• David Olson

What to know before Placing your Mobile Home

Updated: Jan 20

A manufactured home, like Western Manufactured homes ,can be set in two places. You can put your manufactured home on vacant land that you own, or in a manufactured mobile home park. Many people like the idea of a vacant land because it gives them more privacy and allows less interaction with neighbors. However, vacant land will require you to be responsible for permits, zoning, and compliance to the site. Grading the land and preparing a pathway for delivery of the mobile home, make sure there are no roadway obstacles to delivering the home sections is your responsibility. These are three steps on how to begin placing your mobile home.

You may want to consider whether fire and emergency services are provided to the location of your land. Consideration should be given based on how close your land is to medical facilities. Perhaps the most important factor is whether you want to be isolated from people. Often vacant land is isolated.

There is a cost factor to consider when placing a manufactured home on vacant land you own. Creating footing and pouring a concrete foundation can be more costly when you have to contract it yourself. You may not know the type of ground that you will be putting footings in, and certain types of ground material can be very hard to work with. Hiring a professional is the best case scenario.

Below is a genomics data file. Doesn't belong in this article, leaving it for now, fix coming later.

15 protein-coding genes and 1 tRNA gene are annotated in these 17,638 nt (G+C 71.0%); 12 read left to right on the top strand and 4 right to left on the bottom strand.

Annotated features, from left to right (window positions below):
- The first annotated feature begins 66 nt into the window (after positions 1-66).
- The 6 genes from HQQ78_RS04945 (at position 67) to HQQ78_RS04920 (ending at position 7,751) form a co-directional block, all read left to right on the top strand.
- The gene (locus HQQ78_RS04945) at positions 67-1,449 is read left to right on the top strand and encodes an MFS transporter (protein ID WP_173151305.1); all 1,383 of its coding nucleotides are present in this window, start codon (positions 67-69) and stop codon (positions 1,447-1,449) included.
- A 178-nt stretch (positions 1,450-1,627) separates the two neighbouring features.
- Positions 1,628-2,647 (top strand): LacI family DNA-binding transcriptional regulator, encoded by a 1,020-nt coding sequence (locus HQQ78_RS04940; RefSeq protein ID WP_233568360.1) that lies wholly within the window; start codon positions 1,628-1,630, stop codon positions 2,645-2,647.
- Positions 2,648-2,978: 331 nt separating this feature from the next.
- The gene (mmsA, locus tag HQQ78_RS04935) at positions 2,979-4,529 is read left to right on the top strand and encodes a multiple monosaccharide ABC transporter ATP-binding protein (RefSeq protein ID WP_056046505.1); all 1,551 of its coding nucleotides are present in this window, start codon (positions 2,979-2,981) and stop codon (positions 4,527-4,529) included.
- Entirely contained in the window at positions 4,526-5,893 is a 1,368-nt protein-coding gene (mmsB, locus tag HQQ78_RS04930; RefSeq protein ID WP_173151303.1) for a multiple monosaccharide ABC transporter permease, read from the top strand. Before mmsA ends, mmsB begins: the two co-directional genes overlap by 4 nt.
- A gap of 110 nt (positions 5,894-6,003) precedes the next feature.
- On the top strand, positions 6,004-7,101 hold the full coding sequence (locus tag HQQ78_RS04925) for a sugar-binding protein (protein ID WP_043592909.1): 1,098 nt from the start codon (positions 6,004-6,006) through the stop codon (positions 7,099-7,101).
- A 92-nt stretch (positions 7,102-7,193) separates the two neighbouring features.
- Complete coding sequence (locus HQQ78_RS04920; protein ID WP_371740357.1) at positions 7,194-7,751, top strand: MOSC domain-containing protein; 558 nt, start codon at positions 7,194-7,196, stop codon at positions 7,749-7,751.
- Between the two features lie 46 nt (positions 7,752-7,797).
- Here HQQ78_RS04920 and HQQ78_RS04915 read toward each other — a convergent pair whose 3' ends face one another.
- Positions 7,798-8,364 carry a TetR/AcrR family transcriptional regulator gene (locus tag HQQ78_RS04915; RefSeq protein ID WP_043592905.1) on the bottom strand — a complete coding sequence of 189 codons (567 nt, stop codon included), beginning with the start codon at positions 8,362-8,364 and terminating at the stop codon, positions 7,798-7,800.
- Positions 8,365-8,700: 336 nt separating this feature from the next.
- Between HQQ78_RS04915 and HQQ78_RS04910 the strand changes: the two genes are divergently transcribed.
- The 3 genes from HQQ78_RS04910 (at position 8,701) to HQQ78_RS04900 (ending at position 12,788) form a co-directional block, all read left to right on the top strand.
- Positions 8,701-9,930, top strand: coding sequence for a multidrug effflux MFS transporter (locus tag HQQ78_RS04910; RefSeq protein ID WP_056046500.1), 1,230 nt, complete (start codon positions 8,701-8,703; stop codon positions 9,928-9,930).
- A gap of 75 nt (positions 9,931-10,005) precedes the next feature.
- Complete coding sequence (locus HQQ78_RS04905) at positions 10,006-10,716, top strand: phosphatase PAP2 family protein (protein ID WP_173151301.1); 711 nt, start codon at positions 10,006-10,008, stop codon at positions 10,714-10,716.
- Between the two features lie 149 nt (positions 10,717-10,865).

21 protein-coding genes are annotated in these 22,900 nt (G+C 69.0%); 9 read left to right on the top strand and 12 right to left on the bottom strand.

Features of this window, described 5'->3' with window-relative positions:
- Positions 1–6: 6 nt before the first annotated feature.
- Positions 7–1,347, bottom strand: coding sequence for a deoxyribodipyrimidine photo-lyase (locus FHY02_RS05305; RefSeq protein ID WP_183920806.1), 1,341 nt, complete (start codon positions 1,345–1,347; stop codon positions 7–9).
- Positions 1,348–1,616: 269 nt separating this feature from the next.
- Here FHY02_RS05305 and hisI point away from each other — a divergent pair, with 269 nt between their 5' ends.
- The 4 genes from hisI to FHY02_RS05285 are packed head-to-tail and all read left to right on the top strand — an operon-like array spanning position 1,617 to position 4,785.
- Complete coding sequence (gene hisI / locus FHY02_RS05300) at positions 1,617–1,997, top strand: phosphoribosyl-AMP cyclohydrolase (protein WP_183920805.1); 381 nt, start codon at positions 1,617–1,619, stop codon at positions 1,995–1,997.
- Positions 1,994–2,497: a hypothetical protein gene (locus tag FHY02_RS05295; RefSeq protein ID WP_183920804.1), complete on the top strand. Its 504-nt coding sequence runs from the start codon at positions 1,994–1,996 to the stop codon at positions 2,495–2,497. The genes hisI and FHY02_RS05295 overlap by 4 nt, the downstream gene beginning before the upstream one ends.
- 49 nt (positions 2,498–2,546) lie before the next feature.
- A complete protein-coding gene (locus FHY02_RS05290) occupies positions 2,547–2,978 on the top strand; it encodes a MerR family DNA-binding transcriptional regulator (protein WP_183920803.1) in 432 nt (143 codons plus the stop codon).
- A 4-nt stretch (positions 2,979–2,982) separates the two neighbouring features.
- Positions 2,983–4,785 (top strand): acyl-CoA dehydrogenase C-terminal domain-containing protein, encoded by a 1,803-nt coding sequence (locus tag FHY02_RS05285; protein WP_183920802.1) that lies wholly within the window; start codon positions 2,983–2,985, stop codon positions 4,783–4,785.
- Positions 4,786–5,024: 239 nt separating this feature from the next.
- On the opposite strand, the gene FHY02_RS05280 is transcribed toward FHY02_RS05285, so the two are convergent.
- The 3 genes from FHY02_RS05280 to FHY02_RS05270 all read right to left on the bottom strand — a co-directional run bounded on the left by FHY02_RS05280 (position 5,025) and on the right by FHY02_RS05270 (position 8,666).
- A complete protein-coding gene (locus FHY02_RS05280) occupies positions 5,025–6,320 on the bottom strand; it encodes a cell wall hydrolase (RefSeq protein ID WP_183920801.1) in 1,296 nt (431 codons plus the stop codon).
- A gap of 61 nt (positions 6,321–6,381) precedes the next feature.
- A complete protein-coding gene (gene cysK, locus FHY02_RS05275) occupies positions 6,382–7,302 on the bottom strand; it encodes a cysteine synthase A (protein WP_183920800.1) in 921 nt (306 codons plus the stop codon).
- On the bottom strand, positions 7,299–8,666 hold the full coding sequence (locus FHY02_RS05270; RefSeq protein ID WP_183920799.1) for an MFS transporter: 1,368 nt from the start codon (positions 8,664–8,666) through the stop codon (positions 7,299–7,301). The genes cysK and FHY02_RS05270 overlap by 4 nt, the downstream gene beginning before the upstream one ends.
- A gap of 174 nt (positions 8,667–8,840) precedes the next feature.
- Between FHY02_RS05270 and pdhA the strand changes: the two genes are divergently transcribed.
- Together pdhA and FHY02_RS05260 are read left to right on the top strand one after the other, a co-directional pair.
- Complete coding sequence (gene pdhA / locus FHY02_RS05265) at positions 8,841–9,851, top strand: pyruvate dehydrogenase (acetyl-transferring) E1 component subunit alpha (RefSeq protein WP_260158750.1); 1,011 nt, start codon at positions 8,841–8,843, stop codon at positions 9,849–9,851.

Choose between an individual lot or a lot within an existing community. Some mobile homeowners may prefer the privacy of having an individual lot that is secluded and far away from other mobile home communities and neighborhoods. While existing communities offer security and amenities, they also may require monthly fees. Carefully consider if the amenities provided by a community are worth the monthly fees being charged.


Decide if the lot where the mobile home will be installed will be rented or purchased. If a lot will be purchased for the installation of the mobile home, check to see that the land is zoned for mobile homes. Ensure that no restrictive covenants are on the land. If the land will be rented, confirm that no additional fees for water, sewage or trash removal will be charged. Additionally, examine the lease to ensure no unusual prohibitions or regulations will prevent your enjoyment of the mobile home and surrounding land.


Inspect the land to determine that a mobile home can be safely installed. There are a few regulations you must look out for, the land must be sloped to facilitate water runoff and clear of rocks or other debris that might prevent the home from resting level on the ground. Also, always make sure that a lot of location is not so remote that it is inaccessible by the delivery truck.

Complying with zoning requirements and building codes can be a difficult and time-consuming process. This is not to say that these tasks can't be accomplished. If necessary, you can always hire experts to handle these tasks for you.

Where you put your mobile home requires careful deliberation of the above factors. If you are thinking about buying land to put your mobile home on, then discuss the implications with the local governmental activity or a legal representative. Research the land carefully. Talk to anyone who can shed light on your decision. You might find other mobile homes nearby on private land. Visit the owners to see how they like living where they do. The point is to do your homework and choose what best fits your needs!


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